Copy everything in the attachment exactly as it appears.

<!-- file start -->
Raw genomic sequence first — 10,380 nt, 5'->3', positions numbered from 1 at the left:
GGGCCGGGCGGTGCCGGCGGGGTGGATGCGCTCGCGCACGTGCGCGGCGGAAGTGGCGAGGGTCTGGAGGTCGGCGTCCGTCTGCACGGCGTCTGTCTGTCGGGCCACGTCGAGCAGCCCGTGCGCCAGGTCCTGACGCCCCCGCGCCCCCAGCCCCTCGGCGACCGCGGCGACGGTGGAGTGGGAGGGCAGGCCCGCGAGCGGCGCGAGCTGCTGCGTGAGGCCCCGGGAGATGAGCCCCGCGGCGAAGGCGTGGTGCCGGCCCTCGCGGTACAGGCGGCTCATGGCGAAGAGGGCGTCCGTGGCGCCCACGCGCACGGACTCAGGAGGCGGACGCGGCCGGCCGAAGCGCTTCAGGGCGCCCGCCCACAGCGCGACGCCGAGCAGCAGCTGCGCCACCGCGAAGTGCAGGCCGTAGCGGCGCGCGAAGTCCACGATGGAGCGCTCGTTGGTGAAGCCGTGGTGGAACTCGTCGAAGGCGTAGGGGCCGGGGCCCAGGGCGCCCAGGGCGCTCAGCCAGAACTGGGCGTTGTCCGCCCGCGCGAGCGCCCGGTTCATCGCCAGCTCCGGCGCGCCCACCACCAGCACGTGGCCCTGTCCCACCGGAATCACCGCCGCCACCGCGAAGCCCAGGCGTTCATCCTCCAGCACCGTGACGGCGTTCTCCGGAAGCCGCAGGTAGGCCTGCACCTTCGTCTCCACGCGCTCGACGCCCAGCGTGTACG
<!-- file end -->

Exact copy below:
Raw genomic sequence first — 10,380 nt, 5'->3', positions numbered from 1 at the left:
GGGCCGGGCGGTGCCGGCGGGGTGGATGCGCTCGCGCACGTGCGCGGCGGAAGTGGCGAGGGTCTGGAGGTCGGCGTCCGTCTGCACGGCGTCTGTCTGTCGGGCCACGTCGAGCAGCCCGTGCGCCAGGTCCTGACGCCCCCGCGCCCCCAGCCCCTCGGCGACCGCGGCGACGGTGGAGTGGGAGGGCAGGCCCGCGAGCGGCGCGAGCTGCTGCGTGAGGCCCCGGGAGATGAGCCCCGCGGCGAAGGCGTGGTGCCGGCCCTCGCGGTACAGGCGGCTCATGGCGAAGAGGGCGTCCGTGGCGCCCACGCGCACGGACTCAGGAGGCGGACGCGGCCGGCCGAAGCGCTTCAGGGCGCCCGCCCACAGCGCGACGCCGAGCAGCAGCTGCGCCACCGCGAAGTGCAGGCCGTAGCGGCGCGCGAAGTCCACGATGGAGCGCTCGTTGGTGAAGCCGTGGTGGAACTCGTCGAAGGCGTAGGGGCCGGGGCCCAGGGCGCCCAGGGCGCTCAGCCAGAACTGGGCGTTGTCCGCCCGCGCGAGCGCCCGGTTCATCGCCAGCTCCGGCGCGCCCACCACCAGCACGTGGCCCTGTCCCACCGGAATCACCGCCGCCACCGCGAAGCCCAGGCGTTCATCCTCCAGCACCGTGACGGCGTTCTCCGGAAGCCGCAGGTAGGCCTGCACCTTCGTCTCCACGCGCTCGACGCCCAGCGTGTACG